- Infinite scrolling. Many websites are now incorporating infinite scrolling, a “bottomless” experience that continues to present new content as users work their way down the page. Rather than waiting for new pages to load, more site visitors appreciate a steady stream of information, images, or products for their perusal.
This technique makes sense for websites that carry large amounts of user-generated content, such as blogs, social media, and video-sharing sites. A high-profile example is Twitter, which continually adds to the stream of updates users receive in their “feed.”
Infinite scrolling may not be the best choice for all websites, though. Analytics have suggested users are often satisfied with receiving limited results on Web searches, and feel that too many options can be overwhelming. Arriving at an “end point” also imbues users with a sense of control over the browsing experience, and pagination allows sites to categorize and index information better for customer use.
Which Scrolling Technique is Right for Your Company?
When building or redesigning a website, business owners may wonder which design features will generate the greatest positive impact on customers. Scrolling, although a seemingly small detail, may be an aspect that will make or break your site.
According to DigiTech Web Design, companies working with a Web design firm should keep the following questions in mind when incorporating one or more scrolling techniques, including:
- Who is my audience? Consider the age, occupation and lifestyle of your typical customer. Is he or she likely to appreciate a feature – such as infinite scrolling – that will supply hours of information or products? Or does your average user need short, easy-to-navigate pages on which he or she can quickly locate what’s needed?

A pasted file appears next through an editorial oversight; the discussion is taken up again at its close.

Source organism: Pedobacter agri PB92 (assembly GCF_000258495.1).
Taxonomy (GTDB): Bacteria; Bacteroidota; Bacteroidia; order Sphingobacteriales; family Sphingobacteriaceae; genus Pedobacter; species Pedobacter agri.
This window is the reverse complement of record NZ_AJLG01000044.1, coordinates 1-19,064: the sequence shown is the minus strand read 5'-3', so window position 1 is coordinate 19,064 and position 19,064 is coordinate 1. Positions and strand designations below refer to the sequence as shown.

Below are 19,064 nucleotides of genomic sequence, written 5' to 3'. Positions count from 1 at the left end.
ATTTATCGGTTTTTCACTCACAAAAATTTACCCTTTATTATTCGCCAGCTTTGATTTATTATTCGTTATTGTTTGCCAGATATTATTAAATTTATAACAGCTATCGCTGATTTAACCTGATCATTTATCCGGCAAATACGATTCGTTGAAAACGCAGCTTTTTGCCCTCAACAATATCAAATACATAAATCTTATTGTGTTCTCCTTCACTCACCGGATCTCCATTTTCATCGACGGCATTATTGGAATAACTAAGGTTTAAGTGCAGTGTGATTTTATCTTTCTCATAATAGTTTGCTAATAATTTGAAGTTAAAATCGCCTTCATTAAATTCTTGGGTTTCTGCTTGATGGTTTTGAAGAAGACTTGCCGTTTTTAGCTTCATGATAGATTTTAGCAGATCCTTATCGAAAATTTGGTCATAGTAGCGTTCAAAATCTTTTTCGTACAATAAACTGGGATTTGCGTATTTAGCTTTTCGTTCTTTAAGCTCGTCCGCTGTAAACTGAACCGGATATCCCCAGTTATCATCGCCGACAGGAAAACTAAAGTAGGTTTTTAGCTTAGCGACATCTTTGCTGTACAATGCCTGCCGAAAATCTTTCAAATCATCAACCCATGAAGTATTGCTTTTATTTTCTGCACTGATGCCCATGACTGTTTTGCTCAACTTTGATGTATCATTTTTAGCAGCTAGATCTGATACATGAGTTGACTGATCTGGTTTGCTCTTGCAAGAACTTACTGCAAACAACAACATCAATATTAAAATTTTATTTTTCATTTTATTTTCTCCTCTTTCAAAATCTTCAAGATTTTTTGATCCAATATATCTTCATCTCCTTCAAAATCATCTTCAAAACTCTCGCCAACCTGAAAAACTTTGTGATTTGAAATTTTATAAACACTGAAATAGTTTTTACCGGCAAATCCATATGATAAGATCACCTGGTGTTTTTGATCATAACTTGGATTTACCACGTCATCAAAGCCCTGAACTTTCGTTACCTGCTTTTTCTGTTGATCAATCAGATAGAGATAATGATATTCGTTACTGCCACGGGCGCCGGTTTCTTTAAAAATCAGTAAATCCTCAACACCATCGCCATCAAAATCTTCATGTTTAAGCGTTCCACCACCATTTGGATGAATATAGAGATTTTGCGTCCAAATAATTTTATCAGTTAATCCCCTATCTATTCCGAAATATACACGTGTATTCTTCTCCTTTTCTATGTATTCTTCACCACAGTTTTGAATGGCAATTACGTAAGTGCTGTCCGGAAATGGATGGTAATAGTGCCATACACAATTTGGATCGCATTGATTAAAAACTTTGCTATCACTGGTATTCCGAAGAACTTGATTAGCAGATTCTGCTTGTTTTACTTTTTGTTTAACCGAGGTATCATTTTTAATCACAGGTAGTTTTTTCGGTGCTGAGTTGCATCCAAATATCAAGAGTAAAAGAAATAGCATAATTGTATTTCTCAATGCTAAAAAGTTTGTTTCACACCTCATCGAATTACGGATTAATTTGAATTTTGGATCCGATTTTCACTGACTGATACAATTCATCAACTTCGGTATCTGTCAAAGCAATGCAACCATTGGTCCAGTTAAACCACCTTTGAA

- What devices will viewers be using? Mobile users represent a growing number of Internet consumers, and that makes new scrolling methods a more attractive option. However, if you anticipate large numbers of customers will view your site on desktop computers, choose your scrolling method accordingly.
- Does my content fit the method? Depending on your product lines or site content, techniques such as infinite scrolling may not offer the compatibility you need.
Incorporating innovative new scrolling methods into Web design is becoming increasingly common for eCommerce businesses, but jumping on the bandwagon isn’t always the answer for everyone.
By carefully measuring your company’s goals, products, and customers, you may determine whether your website’s scrolling style fills the bill or needs an overhaul.
What scrolling methods would you try to boost your website’s functional and aesthetic value?
I am a professional blogger, writer, researcher and successful investor who contributes to a number of reputable online media outlets and news sources. A graduate of Iowa State University, I’m now a full-time freelance writer, business consultant and independent real estate investor. Currently, I write for Inc.com, Entrepreneur.com, TheNextWeb.com and BiggerPockets.com. I have previously contributed to the HuffingtonPost.com, and Business.com, among others. In addition to journalism, technical writing and in-depth research, I’m also active in real estate investing and spend weekends volunteering with a local non-profit literacy organization. When I’m not saving the world with my keyboard, I can be found rock climbing.